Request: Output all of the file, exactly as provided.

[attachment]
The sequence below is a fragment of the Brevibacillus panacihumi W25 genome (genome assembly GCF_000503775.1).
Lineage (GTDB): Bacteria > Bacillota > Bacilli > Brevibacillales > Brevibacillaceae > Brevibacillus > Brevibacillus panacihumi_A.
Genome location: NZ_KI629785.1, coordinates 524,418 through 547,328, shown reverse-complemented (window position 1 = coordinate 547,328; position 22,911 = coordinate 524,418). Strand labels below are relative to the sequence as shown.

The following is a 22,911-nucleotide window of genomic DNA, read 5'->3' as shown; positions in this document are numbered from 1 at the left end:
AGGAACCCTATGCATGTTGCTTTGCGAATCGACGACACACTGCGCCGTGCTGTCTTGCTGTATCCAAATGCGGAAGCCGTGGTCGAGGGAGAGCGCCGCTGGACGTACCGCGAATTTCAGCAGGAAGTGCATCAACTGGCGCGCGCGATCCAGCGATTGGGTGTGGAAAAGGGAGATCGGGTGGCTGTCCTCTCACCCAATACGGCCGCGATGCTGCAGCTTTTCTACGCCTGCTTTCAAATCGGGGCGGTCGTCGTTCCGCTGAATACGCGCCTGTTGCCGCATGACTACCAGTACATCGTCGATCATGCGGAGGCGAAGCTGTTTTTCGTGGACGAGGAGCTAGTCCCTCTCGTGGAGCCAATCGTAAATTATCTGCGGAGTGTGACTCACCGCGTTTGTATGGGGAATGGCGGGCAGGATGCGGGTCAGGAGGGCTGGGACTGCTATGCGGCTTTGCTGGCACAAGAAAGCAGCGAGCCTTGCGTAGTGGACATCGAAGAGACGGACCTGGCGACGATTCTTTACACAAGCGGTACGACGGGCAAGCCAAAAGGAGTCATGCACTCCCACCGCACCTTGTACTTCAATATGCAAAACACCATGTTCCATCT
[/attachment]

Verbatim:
The sequence below is a fragment of the Brevibacillus panacihumi W25 genome (genome assembly GCF_000503775.1).
Lineage (GTDB): Bacteria > Bacillota > Bacilli > Brevibacillales > Brevibacillaceae > Brevibacillus > Brevibacillus panacihumi_A.
Genome location: NZ_KI629785.1, coordinates 524,418 through 547,328, shown reverse-complemented (window position 1 = coordinate 547,328; position 22,911 = coordinate 524,418). Strand labels below are relative to the sequence as shown.

The following is a 22,911-nucleotide window of genomic DNA, read 5'->3' as shown; positions in this document are numbered from 1 at the left end:
AGGAACCCTATGCATGTTGCTTTGCGAATCGACGACACACTGCGCCGTGCTGTCTTGCTGTATCCAAATGCGGAAGCCGTGGTCGAGGGAGAGCGCCGCTGGACGTACCGCGAATTTCAGCAGGAAGTGCATCAACTGGCGCGCGCGATCCAGCGATTGGGTGTGGAAAAGGGAGATCGGGTGGCTGTCCTCTCACCCAATACGGCCGCGATGCTGCAGCTTTTCTACGCCTGCTTTCAAATCGGGGCGGTCGTCGTTCCGCTGAATACGCGCCTGTTGCCGCATGACTACCAGTACATCGTCGATCATGCGGAGGCGAAGCTGTTTTTCGTGGACGAGGAGCTAGTCCCTCTCGTGGAGCCAATCGTAAATTATCTGCGGAGTGTGACTCACCGCGTTTGTATGGGGAATGGCGGGCAGGATGCGGGTCAGGAGGGCTGGGACTGCTATGCGGCTTTGCTGGCACAAGAAAGCAGCGAGCCTTGCGTAGTGGACATCGAAGAGACGGACCTGGCGACGATTCTTTACACAAGCGGTACGACGGGCAAGCCAAAAGGAGTCATGCACTCCCACCGCACCTTGTACTTCAATATGCAAAACACCATGTTCCATCT